Testament‘s drummer Gene Hoglan, one more for the right and healthy diet, told Metal Messiah how he gets in shape and his healthy habits.
“I keep myself in shape by not touring. [Laughs] I have so much discipline throughout all my life. I don’t drink. I don’t do a lot of stuff, but I tell you, those endless pizzas that you get as after-show food, and things like that…
“And when you’re on a killer Slayer tour and there’s killer catering, you see all these guys getting salads, and it’s like, ‘Look at all that meat right there! Holy moly!’ I tend to fluff up a little bit on tour, but when I’m off tour, my wife Laura is such a health advocate that I’ve completely absorbed that.
“I’ve expressed this many times to many people, that I intend to be playing brutal thrash metal, hauling double bass deep into my 70s – like, no problem. So I’m preparing for that.
“I’m 51 now, and I look and feel better than I did 25 years ago. I’m 51, [but] I feel 27. I’ve lost 160 pounds from my largest size.
“I figure I can get away with this carriage that I have at 51, but in my 70s, maybe I can’t get away with looking like this in 20 years from now, so it’s my intent to be this cut, ripped, 70-year-old dude, hauling the double bass and just crushing the drums.
“So I figure I’ll be cut, I’ll be ripped, I’ll be super-duper in shape and then, when I’m 70, I might feel like I’m 22. Right now, I feel 27. Laura does not believe in aging, and if you look at her, she’s a baby.
“And I have a baby face, but I’m able to hide it behind shades and goatees and hair and stuff like that, but I have a total babyface, and I’m gonna have this baby face when I’m 70. I don’t have any wrinkles. And I smoke. That’s my one gnarly non-health thing, but I quit all the other junk.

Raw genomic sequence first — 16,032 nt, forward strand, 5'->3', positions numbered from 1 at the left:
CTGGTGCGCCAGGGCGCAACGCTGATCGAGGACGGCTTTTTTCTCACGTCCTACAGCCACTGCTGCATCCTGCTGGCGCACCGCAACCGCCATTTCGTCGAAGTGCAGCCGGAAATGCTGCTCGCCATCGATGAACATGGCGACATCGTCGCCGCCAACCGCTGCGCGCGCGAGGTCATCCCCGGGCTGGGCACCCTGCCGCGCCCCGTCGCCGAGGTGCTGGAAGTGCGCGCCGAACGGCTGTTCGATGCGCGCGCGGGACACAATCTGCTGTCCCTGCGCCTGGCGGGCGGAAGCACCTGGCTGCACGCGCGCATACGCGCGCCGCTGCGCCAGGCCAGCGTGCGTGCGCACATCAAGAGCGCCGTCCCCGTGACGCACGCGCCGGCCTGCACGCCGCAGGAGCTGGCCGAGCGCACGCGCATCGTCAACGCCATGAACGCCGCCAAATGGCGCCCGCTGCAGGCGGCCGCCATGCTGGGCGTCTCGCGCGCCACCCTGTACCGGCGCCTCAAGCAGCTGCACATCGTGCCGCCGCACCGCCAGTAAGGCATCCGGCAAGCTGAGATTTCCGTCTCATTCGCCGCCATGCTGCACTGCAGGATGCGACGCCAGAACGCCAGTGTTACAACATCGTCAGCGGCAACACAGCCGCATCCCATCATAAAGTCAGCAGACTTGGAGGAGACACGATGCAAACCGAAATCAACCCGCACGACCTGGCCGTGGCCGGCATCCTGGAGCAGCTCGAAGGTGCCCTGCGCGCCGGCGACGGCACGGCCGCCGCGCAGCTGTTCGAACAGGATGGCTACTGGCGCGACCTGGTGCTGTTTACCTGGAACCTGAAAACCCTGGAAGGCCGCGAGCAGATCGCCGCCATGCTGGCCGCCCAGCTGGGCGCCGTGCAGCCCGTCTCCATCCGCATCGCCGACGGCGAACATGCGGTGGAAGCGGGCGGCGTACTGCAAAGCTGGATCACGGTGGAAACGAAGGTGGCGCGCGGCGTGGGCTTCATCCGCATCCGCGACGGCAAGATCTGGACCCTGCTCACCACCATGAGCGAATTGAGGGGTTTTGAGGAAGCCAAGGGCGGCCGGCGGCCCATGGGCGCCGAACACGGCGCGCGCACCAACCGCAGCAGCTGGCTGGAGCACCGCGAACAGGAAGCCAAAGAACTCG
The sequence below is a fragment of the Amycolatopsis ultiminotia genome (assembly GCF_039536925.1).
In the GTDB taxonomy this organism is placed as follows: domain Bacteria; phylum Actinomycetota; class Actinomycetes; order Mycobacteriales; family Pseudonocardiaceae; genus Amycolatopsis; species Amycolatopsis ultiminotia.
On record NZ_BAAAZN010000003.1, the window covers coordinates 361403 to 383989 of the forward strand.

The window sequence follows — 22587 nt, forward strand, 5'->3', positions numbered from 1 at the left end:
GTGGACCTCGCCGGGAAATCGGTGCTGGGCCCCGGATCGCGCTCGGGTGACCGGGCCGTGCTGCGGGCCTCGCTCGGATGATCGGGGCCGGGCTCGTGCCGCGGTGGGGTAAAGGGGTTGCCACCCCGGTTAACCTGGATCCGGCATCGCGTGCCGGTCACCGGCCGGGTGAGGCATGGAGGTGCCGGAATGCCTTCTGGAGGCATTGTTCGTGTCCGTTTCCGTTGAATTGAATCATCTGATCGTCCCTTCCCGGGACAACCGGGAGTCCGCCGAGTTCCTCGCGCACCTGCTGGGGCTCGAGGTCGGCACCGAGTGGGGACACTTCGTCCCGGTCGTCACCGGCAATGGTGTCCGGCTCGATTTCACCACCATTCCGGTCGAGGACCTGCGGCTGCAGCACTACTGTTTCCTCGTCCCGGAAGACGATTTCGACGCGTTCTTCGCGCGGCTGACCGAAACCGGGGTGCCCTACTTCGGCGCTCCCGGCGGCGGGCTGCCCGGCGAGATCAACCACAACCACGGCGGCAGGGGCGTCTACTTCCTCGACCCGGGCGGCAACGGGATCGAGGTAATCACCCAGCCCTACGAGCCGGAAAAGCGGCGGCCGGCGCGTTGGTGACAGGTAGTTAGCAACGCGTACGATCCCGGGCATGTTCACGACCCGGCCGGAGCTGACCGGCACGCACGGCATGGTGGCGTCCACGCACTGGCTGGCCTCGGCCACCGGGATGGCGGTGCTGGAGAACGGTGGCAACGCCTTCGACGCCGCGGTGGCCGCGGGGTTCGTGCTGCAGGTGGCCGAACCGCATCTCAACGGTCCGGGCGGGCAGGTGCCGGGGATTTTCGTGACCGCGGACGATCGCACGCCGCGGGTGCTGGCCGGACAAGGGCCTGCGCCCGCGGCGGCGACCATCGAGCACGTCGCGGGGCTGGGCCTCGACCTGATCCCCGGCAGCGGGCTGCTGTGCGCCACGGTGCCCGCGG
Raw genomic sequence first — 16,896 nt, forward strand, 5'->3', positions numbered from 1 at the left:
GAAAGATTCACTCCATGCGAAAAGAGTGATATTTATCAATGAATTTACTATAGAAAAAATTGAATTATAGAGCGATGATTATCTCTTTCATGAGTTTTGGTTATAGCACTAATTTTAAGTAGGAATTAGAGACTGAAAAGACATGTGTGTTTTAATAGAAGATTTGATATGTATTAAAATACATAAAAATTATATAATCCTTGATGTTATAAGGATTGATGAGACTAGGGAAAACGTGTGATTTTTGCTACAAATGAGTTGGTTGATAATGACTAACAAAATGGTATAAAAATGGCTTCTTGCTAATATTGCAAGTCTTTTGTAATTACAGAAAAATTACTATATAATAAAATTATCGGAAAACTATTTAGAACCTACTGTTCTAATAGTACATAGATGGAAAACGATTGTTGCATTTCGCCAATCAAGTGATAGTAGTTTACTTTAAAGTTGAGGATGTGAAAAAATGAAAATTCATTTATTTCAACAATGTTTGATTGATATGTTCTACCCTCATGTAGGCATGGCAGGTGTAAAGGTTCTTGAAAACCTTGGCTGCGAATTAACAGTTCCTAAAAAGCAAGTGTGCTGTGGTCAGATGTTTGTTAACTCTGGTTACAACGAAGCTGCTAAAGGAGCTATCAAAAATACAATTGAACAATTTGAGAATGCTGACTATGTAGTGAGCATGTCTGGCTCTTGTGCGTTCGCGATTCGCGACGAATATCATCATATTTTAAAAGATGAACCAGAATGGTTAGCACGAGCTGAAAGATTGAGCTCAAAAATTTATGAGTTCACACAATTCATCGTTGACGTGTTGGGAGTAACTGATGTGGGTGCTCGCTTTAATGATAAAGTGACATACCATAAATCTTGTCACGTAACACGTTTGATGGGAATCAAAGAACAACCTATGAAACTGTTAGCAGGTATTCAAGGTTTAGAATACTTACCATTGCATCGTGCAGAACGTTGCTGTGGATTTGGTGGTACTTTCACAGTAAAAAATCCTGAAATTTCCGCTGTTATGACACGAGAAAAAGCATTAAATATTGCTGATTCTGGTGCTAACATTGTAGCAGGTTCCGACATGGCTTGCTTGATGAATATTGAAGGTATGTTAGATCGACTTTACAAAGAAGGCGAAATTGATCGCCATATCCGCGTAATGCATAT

“I don’t eat a lot of junk food. I eat a lot of salads. But I don’t have any wrinkles. I’m looking decent. I feel better than ever. I’m working out. And all of this is in order to maintain my lifestyle of being a touring, wielding, dominating musician in my 70s, in my 80s. So, that’s not gonna be a problem at all.”
Asked on what he misses about the early days of Dark Angel and Death, Gene replied:
“There was a lot of innocence. There was a lot of flying by the seat of the pants. We had no idea what we were doing back in the early thrash days, like, back before there were albums coming out from all these bands.
“Back when thrash was forming, back in ’83, ’84, in LA, and through ’85 and even ’86, there was no scene. There was no, ‘Wow, we have this great scene that we’re all involved with.’ There was no scene in ’83, ’84, ’85. There wasn’t.
“There was a handful of metal bands that would show up to shows, and then that started growing. You might be able to have upwards a couple of thousand fans at your shows. And these are including the same fans that were there a year ago when you were playing in front of 30 people.
“Now it’s grown a little bit. Just having that sort of innocence and not having any… There was no business plan. There was no long-term anything back then. We had no idea how long we were gonna last.
“I always had a feeling that I would be… I always knew I would be involved in the music scene, involved in the metal scene, playing drums for a bunch of different bands — I always felt that. But that doesn’t mean everybody else was able to do that.
“I suppose there’s just that innocence that you might look back fondly on. Like, ‘Boy, we sure did not have any clue what we were doing, but something came out of it.’ Now, when you go and do a tour, you know exactly what you’re doing.
“You know what you’re gonna make. You know what problems are going to arise and all that sort of thing. And back then, we learned as we went.”